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More Than Moats

by msecadm4921

Fred Chedham, Manager for Defence and Security at Corus Bi-Steel, joined the steel manufacturer in October 2004 after 23 years as an army officer.

He talks about protection of people and buildings to Mark Rowe.

As reported in Professional Security in 2005, barriers made of Bi-Steel were deployed at the G8 Summit at Gleneagles in Scotland; and at New Scotland Yard. Other applications have included Labour Party conferences; and the Palace of Westminster. The military, and government, have been used to dealing with threats for years, the years of Irish-related terrorism; and there is liaison between the state and what is termed ‘critical national infrastructure’ – such as transport, and financial institutions. But there is no common doctrine, Fred says, in meeting the new threats. Which is where Corus Bi-Steel and indeed other companies come in, seeking to offer more than a product, but looking at the problem that the product is meant to solve.

About the material

As reported in our November issue, New Scotland Yard has a 90m perimeter wall made of Bi-Steel – a steel-concrete composite material, according to the steel manufacturer. Panels of Bi-Steel offer blast protection and blast containment, whether used in the construction of buildings or to protect vulnerable parts of buildings – data centres, for instance. Or you could use the product at access control points and vehicle barriers. Panels consist of two steel faceplates, separated by an array of transverse bar connectors. The cavity is then filled with a structural grade concrete.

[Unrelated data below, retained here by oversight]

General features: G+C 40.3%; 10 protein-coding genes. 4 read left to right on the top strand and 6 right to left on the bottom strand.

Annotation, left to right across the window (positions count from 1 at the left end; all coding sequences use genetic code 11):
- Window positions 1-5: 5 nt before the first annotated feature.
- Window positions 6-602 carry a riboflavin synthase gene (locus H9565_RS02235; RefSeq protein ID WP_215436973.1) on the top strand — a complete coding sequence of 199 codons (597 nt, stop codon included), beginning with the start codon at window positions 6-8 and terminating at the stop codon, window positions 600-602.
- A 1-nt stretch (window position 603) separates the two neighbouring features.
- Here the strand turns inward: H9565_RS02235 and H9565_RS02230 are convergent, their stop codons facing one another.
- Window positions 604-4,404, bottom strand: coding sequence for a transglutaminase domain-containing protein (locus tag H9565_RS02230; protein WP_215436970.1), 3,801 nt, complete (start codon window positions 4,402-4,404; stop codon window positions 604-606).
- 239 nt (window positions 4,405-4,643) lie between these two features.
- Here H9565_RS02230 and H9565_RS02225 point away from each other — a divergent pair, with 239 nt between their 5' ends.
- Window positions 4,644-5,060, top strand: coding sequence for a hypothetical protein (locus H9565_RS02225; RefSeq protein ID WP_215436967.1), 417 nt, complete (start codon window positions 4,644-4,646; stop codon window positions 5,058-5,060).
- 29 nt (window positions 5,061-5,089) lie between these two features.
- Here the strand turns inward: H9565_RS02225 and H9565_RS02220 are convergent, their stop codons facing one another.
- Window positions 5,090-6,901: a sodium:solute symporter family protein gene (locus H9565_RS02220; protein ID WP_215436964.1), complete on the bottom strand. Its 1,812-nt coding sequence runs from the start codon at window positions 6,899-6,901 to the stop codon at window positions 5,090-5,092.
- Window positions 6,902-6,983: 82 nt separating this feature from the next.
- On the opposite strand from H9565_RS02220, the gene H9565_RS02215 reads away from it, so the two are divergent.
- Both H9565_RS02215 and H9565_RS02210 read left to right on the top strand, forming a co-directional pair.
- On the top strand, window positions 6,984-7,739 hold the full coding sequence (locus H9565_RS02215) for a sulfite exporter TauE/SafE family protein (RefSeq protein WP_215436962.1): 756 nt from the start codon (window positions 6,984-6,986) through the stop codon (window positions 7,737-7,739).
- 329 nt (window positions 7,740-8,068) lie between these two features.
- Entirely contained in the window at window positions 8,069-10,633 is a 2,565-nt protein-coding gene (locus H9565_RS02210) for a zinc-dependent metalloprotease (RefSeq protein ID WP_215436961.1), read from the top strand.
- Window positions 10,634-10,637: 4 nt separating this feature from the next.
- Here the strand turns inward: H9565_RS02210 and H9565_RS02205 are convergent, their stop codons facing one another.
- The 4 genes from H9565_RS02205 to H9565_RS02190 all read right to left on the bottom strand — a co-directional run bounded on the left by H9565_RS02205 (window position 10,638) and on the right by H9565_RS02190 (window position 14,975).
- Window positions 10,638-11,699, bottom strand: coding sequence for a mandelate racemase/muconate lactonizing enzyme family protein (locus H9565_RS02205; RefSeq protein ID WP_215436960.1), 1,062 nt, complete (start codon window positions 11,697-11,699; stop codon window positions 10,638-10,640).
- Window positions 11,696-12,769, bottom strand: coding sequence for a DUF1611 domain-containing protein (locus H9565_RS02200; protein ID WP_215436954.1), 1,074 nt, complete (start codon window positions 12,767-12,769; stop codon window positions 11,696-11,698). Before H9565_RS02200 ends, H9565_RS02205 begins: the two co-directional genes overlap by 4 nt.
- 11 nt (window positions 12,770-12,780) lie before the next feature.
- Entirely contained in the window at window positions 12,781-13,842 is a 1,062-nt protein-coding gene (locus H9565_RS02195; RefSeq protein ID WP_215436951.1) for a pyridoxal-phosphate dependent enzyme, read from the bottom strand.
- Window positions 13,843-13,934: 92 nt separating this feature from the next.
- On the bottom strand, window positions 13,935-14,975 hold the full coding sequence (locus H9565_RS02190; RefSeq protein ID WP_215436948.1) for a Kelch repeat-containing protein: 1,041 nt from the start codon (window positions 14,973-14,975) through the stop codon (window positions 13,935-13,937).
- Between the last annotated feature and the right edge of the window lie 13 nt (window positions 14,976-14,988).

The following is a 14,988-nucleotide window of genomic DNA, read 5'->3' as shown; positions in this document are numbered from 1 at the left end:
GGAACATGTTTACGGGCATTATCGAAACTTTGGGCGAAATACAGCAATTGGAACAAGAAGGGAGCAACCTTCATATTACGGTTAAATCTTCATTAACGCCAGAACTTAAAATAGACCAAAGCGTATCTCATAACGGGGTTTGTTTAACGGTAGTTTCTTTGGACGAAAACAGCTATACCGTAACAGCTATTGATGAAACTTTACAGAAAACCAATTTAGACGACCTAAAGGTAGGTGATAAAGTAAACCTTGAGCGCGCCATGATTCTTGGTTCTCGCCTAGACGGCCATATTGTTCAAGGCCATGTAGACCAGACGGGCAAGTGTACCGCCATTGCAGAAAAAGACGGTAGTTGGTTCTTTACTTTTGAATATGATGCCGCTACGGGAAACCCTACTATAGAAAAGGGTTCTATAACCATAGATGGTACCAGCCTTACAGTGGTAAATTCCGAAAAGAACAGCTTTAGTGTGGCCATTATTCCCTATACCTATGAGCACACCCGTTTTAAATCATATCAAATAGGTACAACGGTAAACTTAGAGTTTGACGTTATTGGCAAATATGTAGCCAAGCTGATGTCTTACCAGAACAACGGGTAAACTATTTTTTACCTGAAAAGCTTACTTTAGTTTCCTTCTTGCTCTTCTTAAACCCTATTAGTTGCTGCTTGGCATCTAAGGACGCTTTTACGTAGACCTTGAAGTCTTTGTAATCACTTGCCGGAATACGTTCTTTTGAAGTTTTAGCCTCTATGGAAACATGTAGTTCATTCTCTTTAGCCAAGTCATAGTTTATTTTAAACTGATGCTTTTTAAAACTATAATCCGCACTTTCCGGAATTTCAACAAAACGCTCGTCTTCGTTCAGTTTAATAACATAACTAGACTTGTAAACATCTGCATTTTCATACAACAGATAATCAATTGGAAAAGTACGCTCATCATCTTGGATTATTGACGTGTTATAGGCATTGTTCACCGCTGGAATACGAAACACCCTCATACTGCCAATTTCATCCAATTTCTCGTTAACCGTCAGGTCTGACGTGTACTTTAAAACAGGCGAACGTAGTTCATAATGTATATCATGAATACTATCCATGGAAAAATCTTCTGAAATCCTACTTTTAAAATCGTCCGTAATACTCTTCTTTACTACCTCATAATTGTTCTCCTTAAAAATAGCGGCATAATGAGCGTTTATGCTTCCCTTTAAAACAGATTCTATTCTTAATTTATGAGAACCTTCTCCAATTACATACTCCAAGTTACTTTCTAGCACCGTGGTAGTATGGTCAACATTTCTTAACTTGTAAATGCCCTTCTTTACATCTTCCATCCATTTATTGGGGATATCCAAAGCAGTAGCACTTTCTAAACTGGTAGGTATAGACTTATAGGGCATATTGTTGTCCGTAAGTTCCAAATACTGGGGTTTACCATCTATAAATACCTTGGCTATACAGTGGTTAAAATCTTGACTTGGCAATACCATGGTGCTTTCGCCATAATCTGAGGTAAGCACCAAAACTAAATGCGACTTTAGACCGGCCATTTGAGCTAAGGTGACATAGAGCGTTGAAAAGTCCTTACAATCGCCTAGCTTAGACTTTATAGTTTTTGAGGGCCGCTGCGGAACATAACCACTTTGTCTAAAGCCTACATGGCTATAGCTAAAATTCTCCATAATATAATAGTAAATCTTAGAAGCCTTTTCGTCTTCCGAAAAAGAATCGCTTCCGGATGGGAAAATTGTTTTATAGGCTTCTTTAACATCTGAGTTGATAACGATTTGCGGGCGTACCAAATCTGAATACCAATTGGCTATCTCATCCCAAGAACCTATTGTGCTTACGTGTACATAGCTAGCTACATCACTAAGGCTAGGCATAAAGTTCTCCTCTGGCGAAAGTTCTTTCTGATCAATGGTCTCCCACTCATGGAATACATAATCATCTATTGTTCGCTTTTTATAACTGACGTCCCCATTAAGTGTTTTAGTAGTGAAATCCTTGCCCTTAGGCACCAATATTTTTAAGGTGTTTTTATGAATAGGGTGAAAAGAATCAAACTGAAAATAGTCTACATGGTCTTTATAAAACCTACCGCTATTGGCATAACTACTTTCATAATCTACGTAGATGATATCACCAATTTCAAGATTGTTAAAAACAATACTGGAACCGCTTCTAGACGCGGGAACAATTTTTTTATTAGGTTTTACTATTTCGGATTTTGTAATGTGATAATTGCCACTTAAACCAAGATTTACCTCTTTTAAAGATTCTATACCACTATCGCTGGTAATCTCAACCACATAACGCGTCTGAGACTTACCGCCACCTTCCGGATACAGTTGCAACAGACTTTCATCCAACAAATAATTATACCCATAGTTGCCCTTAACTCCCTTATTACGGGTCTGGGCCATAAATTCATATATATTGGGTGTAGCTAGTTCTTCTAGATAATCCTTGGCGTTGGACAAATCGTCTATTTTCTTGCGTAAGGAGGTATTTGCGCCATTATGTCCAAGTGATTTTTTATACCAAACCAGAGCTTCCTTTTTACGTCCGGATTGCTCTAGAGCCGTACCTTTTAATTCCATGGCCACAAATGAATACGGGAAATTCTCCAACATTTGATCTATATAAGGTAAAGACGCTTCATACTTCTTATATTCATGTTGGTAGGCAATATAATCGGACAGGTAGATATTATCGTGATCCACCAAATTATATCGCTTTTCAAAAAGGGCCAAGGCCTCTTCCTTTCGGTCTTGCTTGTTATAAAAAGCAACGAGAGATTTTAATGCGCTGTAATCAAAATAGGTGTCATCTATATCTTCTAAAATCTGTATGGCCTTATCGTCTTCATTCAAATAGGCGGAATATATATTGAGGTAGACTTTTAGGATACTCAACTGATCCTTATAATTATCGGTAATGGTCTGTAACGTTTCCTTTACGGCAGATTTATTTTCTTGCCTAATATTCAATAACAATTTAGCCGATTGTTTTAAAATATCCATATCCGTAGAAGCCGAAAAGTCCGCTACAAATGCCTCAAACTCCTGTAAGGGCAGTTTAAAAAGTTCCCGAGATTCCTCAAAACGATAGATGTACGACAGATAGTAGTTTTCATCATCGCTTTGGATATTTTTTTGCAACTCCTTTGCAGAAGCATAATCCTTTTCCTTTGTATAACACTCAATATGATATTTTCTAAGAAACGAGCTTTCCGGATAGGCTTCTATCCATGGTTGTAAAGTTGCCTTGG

Glass and threats

What though of say financial buildings in the City of London, that want to look welcoming to visitors, and that do not want off-putting blocks of steel? “And that’s the challenge,” Fred replies, adding that you do not want the modern equivalent of moats, but as good a solution as you can, without compromising architectural value, or the environment people live and work in. He gives an example, of being invited to a site meeting at a financial institution. It was looking at putting in new gates, to protect the underground car park. So far so good, except that overlooked was the building’s glass on either side of the proposed gate – and in these days of what are termed assymetrical threats, someone might simply drive through the glass. Let’s not just look at what you think the problem is, Fred suggests – could there be a simpler, stand-off measure you could install, at a greater distance, which will do what you require, rather than a retro-fit engineering project, that could be more expensive?

Doctrine

Fred, then, speaks in terms of more than supplying a specified product but of agreeing with the client what the threat is. At one point Fred used the word ‘doctrine’ – analysis, operational data, forged by best practice, based on changing threats, and perceived threats. Put another way, as the lawyer turns to case law, so does the specifier, consultant, client, turn to best practice, as it becomes available. How fast can a vehicle go towards a building – what can it carry? When that force has been translated into an explosion, what is the situation going to look like? and what are people going to do? How will emergency services respond? That is, cause and effect are analysed so that the building manager can craft a response. Maybe temporary structures will be called for, as at party political conferences.

Stand-off